Civil Rights Pioneer and Educator Mary McLeod Bethune Honored in Capitol

The statue was created by artist Nilda Comas, who is the first Hispanic master sculptor to create a statue for the National Statuary Hall State Collection.

Mary McLeod Bethune statue on pedestal
The statue was created by artist Nilda Comas, who is the first Hispanic master sculptor to create a statue for the National Statuary Hall State Collection.

The statue is the first in the National Statuary Hall to represent an African American.

On Wednesday, July 13, 2022, House Speaker Nancy Pelosi unveiled an 11-foot marble statue of educator and civil rights activist Dr. Mary McLeod Bethune, representing the state of Florida, in the US Capitol building. It is the first time that an African American has been represented in the National Statuary Hall’s collection, though the Capitol was built using enslaved labor.

Pelosi was joined by two Florida congresswomen, Val Demings and Kathy Castor, both Democrats; and the House Republican Minority Leader Kevin McCarthy and Florida Senator Marco Rubio (R) for the unveiling.

The pedestal for the statue of Dr. Bethune is inscribed with one of her most famous quotes: “Invest in the human soul. Who knows, it may be a diamond in the rough.”

The statues in the Hall are determined by states, with each state or commonwealth entitled to two statues of its choosing. Congress cannot remove any state’s statue on its own; the choice of what individuals’ images will represent each state must be made by its legislature and governor. A statue of Bethune was designated by the Florida legislature in 2018.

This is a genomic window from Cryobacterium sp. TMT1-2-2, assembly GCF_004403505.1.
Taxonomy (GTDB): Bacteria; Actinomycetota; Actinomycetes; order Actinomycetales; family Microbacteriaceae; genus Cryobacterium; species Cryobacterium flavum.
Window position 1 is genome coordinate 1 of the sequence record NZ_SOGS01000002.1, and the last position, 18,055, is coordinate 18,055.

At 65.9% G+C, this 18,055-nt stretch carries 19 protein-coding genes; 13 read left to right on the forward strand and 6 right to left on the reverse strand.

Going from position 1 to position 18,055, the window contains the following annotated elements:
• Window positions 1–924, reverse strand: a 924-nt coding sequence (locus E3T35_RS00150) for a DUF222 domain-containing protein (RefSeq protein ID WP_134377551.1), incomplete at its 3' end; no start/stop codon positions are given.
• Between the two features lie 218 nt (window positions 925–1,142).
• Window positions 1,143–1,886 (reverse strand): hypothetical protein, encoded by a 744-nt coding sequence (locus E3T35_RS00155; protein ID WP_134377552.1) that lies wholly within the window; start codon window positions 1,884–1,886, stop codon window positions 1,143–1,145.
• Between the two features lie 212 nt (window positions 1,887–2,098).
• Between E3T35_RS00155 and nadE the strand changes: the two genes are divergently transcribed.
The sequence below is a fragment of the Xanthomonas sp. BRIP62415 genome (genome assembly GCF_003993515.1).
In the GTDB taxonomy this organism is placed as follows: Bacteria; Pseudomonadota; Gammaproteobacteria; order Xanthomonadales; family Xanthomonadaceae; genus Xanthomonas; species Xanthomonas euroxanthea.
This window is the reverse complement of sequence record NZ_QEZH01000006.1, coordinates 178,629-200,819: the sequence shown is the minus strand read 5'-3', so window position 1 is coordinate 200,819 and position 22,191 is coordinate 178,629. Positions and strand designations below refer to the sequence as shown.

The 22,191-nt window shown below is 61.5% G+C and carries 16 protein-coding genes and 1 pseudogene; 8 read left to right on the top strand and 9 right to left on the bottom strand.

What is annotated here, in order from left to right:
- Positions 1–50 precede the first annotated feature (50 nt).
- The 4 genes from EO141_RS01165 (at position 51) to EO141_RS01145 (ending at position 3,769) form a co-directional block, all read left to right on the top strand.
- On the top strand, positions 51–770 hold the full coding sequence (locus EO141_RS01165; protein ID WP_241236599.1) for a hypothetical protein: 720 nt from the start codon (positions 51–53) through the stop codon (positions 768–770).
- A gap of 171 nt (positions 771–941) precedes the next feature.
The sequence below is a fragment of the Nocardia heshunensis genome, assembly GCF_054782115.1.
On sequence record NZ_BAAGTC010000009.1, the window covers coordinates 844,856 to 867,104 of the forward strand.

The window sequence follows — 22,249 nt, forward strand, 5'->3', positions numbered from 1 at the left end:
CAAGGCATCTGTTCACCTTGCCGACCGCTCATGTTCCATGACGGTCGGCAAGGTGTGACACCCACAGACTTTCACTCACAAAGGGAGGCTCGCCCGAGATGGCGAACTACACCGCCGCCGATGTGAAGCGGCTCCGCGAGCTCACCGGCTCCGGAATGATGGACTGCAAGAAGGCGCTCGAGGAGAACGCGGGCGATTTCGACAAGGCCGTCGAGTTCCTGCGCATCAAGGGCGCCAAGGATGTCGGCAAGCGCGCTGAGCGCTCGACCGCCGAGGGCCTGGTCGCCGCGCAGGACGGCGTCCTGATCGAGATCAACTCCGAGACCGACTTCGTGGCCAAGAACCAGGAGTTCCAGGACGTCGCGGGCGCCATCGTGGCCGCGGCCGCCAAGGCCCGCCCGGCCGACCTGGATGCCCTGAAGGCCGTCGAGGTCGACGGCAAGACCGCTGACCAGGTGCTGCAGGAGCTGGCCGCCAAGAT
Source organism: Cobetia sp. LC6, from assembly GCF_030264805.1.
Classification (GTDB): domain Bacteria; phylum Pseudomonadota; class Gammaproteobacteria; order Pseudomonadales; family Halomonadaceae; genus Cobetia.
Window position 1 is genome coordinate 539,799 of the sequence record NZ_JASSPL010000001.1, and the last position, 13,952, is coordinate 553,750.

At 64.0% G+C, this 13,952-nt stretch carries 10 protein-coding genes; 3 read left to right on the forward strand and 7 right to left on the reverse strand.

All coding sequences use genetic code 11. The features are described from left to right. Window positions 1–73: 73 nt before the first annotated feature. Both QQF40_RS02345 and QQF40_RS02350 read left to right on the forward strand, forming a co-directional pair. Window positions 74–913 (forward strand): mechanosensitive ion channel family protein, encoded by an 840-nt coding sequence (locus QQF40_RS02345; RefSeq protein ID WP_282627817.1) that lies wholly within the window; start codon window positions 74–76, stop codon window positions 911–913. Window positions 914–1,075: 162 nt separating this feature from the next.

There are only four other African Americans represented in statues elsewhere in the Capitol: Frederick Douglass, Rosa Parks, Sojourner Truth, and Dr. Martin Luther King, Jr.

Bethune was born in 1875 in Mayesville, South Carolina to parents who had both been enslaved until their emancipation in 1865. She was the only one of 17 siblings to attend a mission school at a time when no public schools existed for Blacks in the South. From there, she went on to Scotia Seminary (now Barber-Scotia College) in Concord, NC, and later taught in Georgia, South Carolina, and Florida.

In 1904 Bethune founded the Daytona Literary and Industrial Training School for Negro Girls, which she energetically promoted among tourists and potential donors to demonstrate what educated African Americans could do. The school later merged with the Cookman Institute, founded in 1872 in Jacksonville and the first institute of higher learning for African Americans in Florida. The new college became the Methodist-affiliated Bethune-Cookman University in Daytona Beach.

Bethune was a well-known civil rights activist who served President Franklin D. Roosevelt as director of Negro Affairs for the National Youth Administration. She was a close friend of first lady Eleanor Roosevelt and helped start the United Negro College Fund. She died in 1955.

 

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